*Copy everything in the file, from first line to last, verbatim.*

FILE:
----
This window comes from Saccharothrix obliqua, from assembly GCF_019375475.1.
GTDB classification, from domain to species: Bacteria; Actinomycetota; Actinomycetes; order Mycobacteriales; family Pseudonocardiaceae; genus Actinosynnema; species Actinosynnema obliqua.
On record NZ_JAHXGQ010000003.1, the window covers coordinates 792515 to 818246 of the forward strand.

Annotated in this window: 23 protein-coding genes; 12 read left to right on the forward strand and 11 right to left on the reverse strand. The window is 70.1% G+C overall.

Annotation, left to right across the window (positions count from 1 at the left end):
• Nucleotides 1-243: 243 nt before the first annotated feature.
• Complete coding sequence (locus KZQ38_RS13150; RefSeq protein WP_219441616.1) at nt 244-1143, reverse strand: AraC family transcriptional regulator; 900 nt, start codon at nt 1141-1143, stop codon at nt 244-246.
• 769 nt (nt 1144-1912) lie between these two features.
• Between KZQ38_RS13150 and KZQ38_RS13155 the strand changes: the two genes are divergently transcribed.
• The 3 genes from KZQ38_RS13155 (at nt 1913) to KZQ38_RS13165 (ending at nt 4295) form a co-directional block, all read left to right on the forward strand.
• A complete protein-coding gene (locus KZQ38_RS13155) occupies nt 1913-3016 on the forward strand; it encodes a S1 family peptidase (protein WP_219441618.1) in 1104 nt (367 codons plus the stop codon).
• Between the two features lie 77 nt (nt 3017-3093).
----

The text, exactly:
This window comes from Saccharothrix obliqua, from assembly GCF_019375475.1.
GTDB classification, from domain to species: Bacteria; Actinomycetota; Actinomycetes; order Mycobacteriales; family Pseudonocardiaceae; genus Actinosynnema; species Actinosynnema obliqua.
On record NZ_JAHXGQ010000003.1, the window covers coordinates 792515 to 818246 of the forward strand.

Annotated in this window: 23 protein-coding genes; 12 read left to right on the forward strand and 11 right to left on the reverse strand. The window is 70.1% G+C overall.

Annotation, left to right across the window (positions count from 1 at the left end):
• Nucleotides 1-243: 243 nt before the first annotated feature.
• Complete coding sequence (locus KZQ38_RS13150; RefSeq protein WP_219441616.1) at nt 244-1143, reverse strand: AraC family transcriptional regulator; 900 nt, start codon at nt 1141-1143, stop codon at nt 244-246.
• 769 nt (nt 1144-1912) lie between these two features.
• Between KZQ38_RS13150 and KZQ38_RS13155 the strand changes: the two genes are divergently transcribed.
• The 3 genes from KZQ38_RS13155 (at nt 1913) to KZQ38_RS13165 (ending at nt 4295) form a co-directional block, all read left to right on the forward strand.
• A complete protein-coding gene (locus KZQ38_RS13155) occupies nt 1913-3016 on the forward strand; it encodes a S1 family peptidase (protein WP_219441618.1) in 1104 nt (367 codons plus the stop codon).
• Between the two features lie 77 nt (nt 3017-3093).